That’s that then. “Young Liars” has finished and we’re all poorer for it. A brilliant, challenging, ambitious, audacious, flat-out insane series that, let’s be honest, lasted longer than anyone really thought it would, but is still taken before it’s time. Nothing new about that, I’ve had it happen to me at least once a year for the past decade, that’s life in the fast-paced, high-risk, hope-and-pray-quality-catches-on world of professional comic books. Still, that doesn’t make it any easier. In fact, quite the opposite. Reading the final issue of “Young Liars” is a knife in the guts, a reminder that this is it, no more next month, enjoy these 22 pages, because that’s all you’re getting. It’s a good thing that David Lapham crafted a brilliant, challenging, ambitious, audacious, flat-out insane comic to end with. Who would expect anything less?
Some may look at the five stars I’ve given this issue and say that I’m biased since I’ve praised “Young Liars” in numerous reviews already, blogged about it extensively on Comics Should be Good, and rated it as my second-favorite book in 2008. You would be right, I am biased, but who else besides a fan would still be around for this issue? The brilliance of “Young Liars” #18 can only be appreciated if you have read the previous 17 issues and only those who enjoy the book are going to make it that far. This is not a new-reader-friendly issue, this is not for the average ‘heard good things, so I’ll give it a shot’ reader, this is a celebration of a grand series as Lapham wraps up plots, vents his frustration, and surprises us all as he did so consistently for the past year-and-a-half.
The first two pages are a rallying cry, a scream of anger and sadness, of frustration as Lapham works through this book ending using Danny Duoshade, the rock star alter-ego of Danny Noonan. He addresses criticism, those that didn’t understand or didn’t appreciate the title, the people who said he was “just throwing crap at the wall to see what sticks.” It is a vicious assault that can only come in a final issue like this, one of those rare moments of complete honesty and clarity where you can see the man behind the drawing board and just how much he hates to see his work cast aside. “Maybe the problem is you,” he says. Yeah, this is not for the detractors, this is for the fans.
Those longtime readers seeking answers and meaning get their wish, but in the backhanded manner with which Lapham has always provided answers and meaning. After the events of last issue, Danny awakens in the hospital, the ranting of Danny Duoshade to a reporter who looked just like him simply a dream, and prepares, with the help of Loreli, Donnie, and CeeCee, to destroy Browning and the four remaining Spiders from Mars. This section of the issue is rather straight forward although laced with allusions to other states of reality as Danny and Loreli sing a song that was Danny Duoshade’s only number one hit, a song he performed with Sadie Hawkins... how do Danny and Loreli know it, then? And, of course, witness the return of ‘Sadie Superhero’ at a critical moment, because the series couldn’t end without her, right?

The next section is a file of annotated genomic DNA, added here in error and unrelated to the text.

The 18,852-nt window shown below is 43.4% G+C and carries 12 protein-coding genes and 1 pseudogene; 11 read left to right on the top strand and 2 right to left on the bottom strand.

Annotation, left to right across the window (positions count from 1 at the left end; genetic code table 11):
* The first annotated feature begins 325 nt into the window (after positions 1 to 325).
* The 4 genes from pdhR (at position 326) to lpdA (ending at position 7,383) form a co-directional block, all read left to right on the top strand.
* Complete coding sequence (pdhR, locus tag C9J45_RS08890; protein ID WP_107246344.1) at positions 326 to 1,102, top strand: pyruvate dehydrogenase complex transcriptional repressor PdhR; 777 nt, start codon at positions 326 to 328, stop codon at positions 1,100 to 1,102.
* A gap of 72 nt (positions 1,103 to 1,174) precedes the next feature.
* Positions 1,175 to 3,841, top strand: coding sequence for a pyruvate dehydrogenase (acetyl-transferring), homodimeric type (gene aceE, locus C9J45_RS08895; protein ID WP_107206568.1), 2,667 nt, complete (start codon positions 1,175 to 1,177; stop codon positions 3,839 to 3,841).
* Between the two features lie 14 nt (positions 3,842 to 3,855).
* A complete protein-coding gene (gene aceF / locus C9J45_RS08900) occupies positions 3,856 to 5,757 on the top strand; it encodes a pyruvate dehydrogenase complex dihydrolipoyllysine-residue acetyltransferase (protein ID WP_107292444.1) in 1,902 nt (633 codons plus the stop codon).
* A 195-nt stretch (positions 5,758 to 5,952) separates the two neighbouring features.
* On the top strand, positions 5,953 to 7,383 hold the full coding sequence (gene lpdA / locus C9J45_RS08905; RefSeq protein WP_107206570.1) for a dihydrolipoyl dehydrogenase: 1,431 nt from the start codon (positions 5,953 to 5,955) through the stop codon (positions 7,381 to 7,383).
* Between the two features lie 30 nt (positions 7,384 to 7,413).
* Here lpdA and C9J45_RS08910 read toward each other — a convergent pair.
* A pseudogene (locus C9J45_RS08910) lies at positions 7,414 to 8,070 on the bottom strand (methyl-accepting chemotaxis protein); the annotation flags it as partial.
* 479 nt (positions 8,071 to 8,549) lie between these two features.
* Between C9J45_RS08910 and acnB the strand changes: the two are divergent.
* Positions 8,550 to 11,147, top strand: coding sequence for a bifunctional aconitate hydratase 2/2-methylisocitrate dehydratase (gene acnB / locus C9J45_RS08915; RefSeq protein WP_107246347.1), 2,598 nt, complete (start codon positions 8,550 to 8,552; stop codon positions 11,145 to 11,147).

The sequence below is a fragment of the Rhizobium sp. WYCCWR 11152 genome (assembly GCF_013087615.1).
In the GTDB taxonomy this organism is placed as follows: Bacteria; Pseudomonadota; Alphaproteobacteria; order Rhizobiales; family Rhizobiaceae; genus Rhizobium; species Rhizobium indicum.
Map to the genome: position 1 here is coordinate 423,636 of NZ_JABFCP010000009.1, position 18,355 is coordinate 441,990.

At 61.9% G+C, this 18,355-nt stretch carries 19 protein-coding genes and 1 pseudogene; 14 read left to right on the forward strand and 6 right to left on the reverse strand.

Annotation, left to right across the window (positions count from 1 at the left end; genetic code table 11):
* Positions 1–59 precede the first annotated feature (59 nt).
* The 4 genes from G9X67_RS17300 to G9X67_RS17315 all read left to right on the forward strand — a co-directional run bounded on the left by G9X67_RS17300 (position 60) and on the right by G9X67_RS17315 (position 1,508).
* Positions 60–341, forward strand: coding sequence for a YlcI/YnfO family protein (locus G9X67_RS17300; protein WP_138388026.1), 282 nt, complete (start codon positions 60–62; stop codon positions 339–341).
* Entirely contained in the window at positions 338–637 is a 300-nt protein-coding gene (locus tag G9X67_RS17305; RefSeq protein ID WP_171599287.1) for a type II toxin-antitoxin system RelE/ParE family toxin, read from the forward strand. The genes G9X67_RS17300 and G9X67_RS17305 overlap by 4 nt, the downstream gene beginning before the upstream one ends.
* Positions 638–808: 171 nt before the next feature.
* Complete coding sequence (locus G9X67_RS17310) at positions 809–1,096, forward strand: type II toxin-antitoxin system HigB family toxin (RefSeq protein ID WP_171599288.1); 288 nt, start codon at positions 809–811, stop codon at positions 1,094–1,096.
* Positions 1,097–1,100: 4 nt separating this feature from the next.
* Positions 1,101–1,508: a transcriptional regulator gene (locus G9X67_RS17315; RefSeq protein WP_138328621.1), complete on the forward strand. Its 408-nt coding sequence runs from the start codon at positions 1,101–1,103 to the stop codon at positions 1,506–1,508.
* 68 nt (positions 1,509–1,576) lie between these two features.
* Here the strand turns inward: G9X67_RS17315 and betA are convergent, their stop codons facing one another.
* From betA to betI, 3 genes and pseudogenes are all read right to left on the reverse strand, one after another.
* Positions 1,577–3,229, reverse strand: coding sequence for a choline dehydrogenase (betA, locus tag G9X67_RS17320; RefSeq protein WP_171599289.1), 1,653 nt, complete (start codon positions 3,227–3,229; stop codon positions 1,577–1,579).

The exhilarating Browning plot that has run over the past six issues coming to an explosive conclusion, providing a certain amount of closure regarding Danny and CeeCee, and Danny and Sadie in poignant and clever ways. The year-and-a-half of stories culminate in a one page of eight panels as Danny and Sadie wait for the bombs to go off and the universe to be saved. “I love you, too. Whatever your name is.” are lines that bring the house down. The little punchline to break the tension before everything ends with a grand statement of one page that made me stop reading and consider. A single page that challenges the entire premise of the series, that makes you question who is behind the statement, what is means ultimately, and wonder if it isn’t just one of the best pages you’ve ever seen.
So much of the power in this conclusion lies in Lapham’s art, intertwined with the writing, inseparable. Danny Duoshade’s rant is strengthened by the build-up of the reporter approaching his mansion, finishing with a close-up of Duoshade’s eye, hidden behind his trademark sunglasses. Or, the lines around his eyes when we see past the glasses for once, that weariness that cannot be conveyed through words alone. Nothing conveys the return of Sadie Superhero like the glee on her face as he decimates a band of Pinkertons. No words could match the look on Danny’s face as he applies clown make-up at the end — the mixture of sadness, determination, resignation... conflicting emotions and motivations laid bare on his face.
I’ve read “Young Liars” #18 three times now, each time learning new things, gaining new insights, reconsidering what I thought was true, and coming to terms with this end. That’s what I will miss most about this series: the challenge of it, the demand it placed on me to engage it, to meet it halfway. But, as Lapham indicates at the end, he’s not going anywhere, so that challenge may not either.
That’s that then. The show is over. The show must go on. “The Death of Good” indeed.